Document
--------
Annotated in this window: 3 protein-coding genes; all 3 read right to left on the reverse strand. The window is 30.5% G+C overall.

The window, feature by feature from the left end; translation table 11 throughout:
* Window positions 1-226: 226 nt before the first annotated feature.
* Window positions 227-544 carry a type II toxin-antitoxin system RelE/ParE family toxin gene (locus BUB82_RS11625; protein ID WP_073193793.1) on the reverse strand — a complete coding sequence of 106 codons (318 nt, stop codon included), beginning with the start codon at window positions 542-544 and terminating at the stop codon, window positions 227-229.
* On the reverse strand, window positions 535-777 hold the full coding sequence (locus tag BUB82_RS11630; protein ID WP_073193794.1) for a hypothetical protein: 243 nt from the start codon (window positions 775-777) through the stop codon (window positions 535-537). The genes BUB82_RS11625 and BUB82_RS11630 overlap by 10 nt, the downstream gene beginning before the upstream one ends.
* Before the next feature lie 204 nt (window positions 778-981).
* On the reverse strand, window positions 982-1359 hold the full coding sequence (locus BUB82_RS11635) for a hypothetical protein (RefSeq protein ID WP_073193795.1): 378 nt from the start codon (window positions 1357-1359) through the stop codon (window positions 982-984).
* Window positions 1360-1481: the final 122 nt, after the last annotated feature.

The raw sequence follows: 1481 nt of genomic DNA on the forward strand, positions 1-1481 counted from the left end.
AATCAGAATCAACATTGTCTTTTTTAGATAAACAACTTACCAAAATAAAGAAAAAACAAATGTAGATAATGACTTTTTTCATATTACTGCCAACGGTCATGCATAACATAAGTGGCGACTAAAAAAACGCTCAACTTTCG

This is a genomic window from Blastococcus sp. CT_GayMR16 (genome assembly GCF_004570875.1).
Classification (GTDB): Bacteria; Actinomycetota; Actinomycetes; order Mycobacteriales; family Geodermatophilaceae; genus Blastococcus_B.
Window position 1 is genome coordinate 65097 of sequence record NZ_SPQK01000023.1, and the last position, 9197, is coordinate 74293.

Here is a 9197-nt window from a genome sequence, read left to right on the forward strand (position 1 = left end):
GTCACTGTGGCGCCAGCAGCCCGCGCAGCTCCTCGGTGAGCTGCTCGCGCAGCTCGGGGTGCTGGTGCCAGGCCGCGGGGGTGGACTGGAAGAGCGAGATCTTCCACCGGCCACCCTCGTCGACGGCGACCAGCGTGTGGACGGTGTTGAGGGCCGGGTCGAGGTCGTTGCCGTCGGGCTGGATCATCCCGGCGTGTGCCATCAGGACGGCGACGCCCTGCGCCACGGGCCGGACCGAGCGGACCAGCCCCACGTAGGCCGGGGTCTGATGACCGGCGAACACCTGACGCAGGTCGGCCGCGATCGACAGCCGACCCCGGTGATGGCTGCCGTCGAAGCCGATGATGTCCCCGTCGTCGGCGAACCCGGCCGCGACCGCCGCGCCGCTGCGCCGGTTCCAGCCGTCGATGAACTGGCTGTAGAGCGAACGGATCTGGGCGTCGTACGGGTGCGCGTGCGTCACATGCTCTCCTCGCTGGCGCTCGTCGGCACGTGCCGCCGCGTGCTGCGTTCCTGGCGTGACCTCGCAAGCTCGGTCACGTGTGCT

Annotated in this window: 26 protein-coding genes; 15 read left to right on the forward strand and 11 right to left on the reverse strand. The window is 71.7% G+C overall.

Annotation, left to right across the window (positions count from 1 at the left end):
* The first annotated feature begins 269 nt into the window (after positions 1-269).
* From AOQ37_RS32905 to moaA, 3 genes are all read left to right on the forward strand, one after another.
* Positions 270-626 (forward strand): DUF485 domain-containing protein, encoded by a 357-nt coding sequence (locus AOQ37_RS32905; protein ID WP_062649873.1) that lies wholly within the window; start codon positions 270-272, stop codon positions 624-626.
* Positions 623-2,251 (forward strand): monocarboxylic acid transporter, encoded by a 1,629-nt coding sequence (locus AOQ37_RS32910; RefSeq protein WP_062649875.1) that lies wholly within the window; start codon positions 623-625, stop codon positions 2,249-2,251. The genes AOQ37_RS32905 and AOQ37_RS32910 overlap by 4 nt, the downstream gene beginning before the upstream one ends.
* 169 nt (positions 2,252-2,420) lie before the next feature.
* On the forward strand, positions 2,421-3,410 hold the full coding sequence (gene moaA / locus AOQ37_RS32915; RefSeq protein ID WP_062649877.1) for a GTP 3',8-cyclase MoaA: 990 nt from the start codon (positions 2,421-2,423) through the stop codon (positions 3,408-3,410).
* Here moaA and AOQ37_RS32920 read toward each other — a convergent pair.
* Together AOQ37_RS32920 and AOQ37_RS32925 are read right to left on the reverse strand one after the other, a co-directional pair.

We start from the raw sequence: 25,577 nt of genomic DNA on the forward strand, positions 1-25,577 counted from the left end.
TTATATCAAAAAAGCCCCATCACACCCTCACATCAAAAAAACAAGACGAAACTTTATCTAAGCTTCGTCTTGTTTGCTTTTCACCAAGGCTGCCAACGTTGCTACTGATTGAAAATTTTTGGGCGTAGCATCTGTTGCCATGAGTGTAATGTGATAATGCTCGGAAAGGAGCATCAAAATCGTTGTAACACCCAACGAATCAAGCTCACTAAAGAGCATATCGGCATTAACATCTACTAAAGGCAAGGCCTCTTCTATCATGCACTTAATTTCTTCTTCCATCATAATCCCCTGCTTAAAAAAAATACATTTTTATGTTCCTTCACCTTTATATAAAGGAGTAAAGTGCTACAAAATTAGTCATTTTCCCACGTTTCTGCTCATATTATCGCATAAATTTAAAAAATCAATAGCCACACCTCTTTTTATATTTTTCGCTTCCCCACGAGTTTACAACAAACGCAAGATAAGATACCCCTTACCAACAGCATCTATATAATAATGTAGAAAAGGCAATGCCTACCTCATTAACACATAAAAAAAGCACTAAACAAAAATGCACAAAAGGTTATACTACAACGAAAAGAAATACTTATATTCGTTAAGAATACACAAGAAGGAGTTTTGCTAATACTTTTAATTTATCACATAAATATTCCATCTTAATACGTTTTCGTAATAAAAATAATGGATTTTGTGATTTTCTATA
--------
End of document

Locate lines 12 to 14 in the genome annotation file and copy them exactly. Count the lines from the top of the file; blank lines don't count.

Classification (GTDB): Bacteria; Actinomycetota; Actinomycetes; order Mycobacteriales; family Geodermatophilaceae; genus Blastococcus_B.
Window position 1 is genome coordinate 65097 of sequence record NZ_SPQK01000023.1, and the last position, 9197, is coordinate 74293.

Here is a 9197-nt window from a genome sequence, read left to right on the forward strand (position 1 = left end):